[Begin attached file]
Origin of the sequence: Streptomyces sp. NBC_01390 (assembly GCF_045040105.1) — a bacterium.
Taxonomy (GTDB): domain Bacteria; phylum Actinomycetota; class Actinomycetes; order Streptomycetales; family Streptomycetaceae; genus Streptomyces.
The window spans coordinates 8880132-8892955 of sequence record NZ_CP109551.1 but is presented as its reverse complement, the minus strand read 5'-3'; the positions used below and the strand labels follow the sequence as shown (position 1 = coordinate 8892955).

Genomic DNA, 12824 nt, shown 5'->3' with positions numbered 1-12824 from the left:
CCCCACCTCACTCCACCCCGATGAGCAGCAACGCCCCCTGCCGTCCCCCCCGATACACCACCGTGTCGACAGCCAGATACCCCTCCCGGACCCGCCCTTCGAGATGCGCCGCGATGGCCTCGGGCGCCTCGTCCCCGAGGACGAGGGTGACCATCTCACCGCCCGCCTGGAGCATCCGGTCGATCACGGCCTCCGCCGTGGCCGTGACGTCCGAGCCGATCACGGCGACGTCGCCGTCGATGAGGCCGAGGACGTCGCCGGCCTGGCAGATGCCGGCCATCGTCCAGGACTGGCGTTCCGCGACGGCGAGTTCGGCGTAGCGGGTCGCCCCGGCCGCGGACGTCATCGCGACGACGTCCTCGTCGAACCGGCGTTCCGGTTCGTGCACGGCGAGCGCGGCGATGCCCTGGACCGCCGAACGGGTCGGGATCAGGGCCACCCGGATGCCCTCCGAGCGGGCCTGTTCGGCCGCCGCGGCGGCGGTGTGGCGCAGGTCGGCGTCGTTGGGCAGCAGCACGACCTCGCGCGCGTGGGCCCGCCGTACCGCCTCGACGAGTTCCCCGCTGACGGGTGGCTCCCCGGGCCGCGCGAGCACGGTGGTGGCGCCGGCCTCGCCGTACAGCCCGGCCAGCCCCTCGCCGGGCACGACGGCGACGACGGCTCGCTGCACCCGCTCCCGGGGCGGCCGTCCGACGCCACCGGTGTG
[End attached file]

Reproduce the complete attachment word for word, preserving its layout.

Origin of the sequence: Streptomyces sp. NBC_01390 (assembly GCF_045040105.1) — a bacterium.
Taxonomy (GTDB): domain Bacteria; phylum Actinomycetota; class Actinomycetes; order Streptomycetales; family Streptomycetaceae; genus Streptomyces.
The window spans coordinates 8880132-8892955 of sequence record NZ_CP109551.1 but is presented as its reverse complement, the minus strand read 5'-3'; the positions used below and the strand labels follow the sequence as shown (position 1 = coordinate 8892955).

Genomic DNA, 12824 nt, shown 5'->3' with positions numbered 1-12824 from the left:
CCCCACCTCACTCCACCCCGATGAGCAGCAACGCCCCCTGCCGTCCCCCCCGATACACCACCGTGTCGACAGCCAGATACCCCTCCCGGACCCGCCCTTCGAGATGCGCCGCGATGGCCTCGGGCGCCTCGTCCCCGAGGACGAGGGTGACCATCTCACCGCCCGCCTGGAGCATCCGGTCGATCACGGCCTCCGCCGTGGCCGTGACGTCCGAGCCGATCACGGCGACGTCGCCGTCGATGAGGCCGAGGACGTCGCCGGCCTGGCAGATGCCGGCCATCGTCCAGGACTGGCGTTCCGCGACGGCGAGTTCGGCGTAGCGGGTCGCCCCGGCCGCGGACGTCATCGCGACGACGTCCTCGTCGAACCGGCGTTCCGGTTCGTGCACGGCGAGCGCGGCGATGCCCTGGACCGCCGAACGGGTCGGGATCAGGGCCACCCGGATGCCCTCCGAGCGGGCCTGTTCGGCCGCCGCGGCGGCGGTGTGGCGCAGGTCGGCGTCGTTGGGCAGCAGCACGACCTCGCGCGCGTGGGCCCGCCGTACCGCCTCGACGAGTTCCCCGCTGACGGGTGGCTCCCCGGGCCGCGCGAGCACGGTGGTGGCGCCGGCCTCGCCGTACAGCCCGGCCAGCCCCTCGCCGGGCACGACGGCGACGACGGCTCGCTGCACCCGCTCCCGGGGCGGCCGTCCGACGCCACCGGTGTG